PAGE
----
Critical care has excellent measures of severity of illness calibrated to mortality, but severity may be reflected in subsequent morbidity as well survival. A major challenge of critical care outcomes research and applicable to all medical outcomes and quality issues is the development of methods that predict the full range of outcomes from normal through the range of morbidities as well as death.
The AIM of this proposal is to develop and validate a predictor of 3 or more outcome states from pediatric intensive care: death, survival one or more states of reduced functional status, and survival with normal or unchanged functional status. Preliminary Studies demonstrate a) the feasibility of the statistical approach and b) the applicability and utility of a new functional status assessment method (Functional Status Score, FSS) developed by the CPCCRN and by this PI for the purpose of this proposal. METHODS: Consecutive patients without exclusion from the participating PICUS will be utilized. Core data will consist of physiological data, diagnoses, age and other demographic information, FSS (pre-admission, PICU discharge, hospital discharge), survival/death (PICU and hospital), therapies affecting functional status, imaging, Outcome prediction for multiple functional states with normal function and death being the extreme will include both "simple" linear models with the FSS contributing the gradations of outcome, and polychotomous logistic regression analysis for models of 3 or more discrete outcome states. Statistical models will use up to 12 predictor variables including PRISM III score without neurological variables, neurological variables only, pre- ICU care area, operative status, diagnoses (up to 6), age, baseline FSS. Statistical methods will include "simple" linear regression conceptualizing outcome on a scale of normal to death with worsening functional states in between and polychotomous logistic regression utilizing the FSS to define 2 of more outcome states in addition to death. Sample size estimates based on a 4% mortality rate and a 4% new severe functional status are 5067 but will be re-estimated when units are selected.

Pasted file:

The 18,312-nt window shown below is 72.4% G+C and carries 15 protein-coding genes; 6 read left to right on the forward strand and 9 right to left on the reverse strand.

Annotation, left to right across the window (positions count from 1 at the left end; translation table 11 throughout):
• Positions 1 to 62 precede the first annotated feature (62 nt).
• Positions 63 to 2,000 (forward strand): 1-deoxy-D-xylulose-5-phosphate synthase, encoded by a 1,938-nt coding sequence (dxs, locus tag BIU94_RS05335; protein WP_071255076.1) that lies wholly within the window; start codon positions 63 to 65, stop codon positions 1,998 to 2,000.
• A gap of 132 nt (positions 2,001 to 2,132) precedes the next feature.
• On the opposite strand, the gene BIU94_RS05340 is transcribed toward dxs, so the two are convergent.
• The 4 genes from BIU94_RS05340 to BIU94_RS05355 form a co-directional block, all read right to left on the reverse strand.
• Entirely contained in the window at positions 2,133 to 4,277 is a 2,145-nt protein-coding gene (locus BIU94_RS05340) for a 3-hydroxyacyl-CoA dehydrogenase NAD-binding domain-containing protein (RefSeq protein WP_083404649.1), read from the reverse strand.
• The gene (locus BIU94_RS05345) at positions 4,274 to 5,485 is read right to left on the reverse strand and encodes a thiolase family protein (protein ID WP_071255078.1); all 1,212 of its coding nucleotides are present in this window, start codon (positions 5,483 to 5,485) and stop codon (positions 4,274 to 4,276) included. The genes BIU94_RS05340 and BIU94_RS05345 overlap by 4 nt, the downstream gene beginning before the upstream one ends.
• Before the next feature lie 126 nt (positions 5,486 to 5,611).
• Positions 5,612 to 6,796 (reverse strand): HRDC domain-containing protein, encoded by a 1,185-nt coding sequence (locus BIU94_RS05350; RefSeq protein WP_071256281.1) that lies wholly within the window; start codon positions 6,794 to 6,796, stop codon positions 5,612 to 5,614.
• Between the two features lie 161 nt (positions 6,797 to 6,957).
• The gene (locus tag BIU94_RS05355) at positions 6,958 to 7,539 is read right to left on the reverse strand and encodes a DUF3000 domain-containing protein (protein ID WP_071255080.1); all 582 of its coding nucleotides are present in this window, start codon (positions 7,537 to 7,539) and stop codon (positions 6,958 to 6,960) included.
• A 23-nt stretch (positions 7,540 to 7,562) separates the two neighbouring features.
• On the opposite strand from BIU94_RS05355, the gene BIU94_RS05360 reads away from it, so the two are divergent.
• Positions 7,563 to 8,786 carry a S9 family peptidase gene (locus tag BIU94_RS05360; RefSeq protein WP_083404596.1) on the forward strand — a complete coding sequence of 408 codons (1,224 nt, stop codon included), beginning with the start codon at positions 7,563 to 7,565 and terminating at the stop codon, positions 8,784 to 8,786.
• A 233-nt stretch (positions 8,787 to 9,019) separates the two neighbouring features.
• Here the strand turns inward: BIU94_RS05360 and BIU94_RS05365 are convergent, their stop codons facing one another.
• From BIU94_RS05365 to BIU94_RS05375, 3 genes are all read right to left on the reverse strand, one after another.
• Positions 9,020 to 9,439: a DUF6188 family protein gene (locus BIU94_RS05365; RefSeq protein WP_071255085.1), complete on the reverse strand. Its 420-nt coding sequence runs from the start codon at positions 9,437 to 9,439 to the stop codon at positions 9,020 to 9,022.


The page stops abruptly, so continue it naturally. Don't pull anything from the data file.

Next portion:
Shifting the paradigm of severity assessment by advancing its conceptual and statistical foundations will stimulate change. Important advances could occur in quality research and methods, long-term outcome forecasting including pediatric disability at PICU discharge, and decision making by including severely decreased functional status probabilities as well as mortality probabilities based on admission severity.
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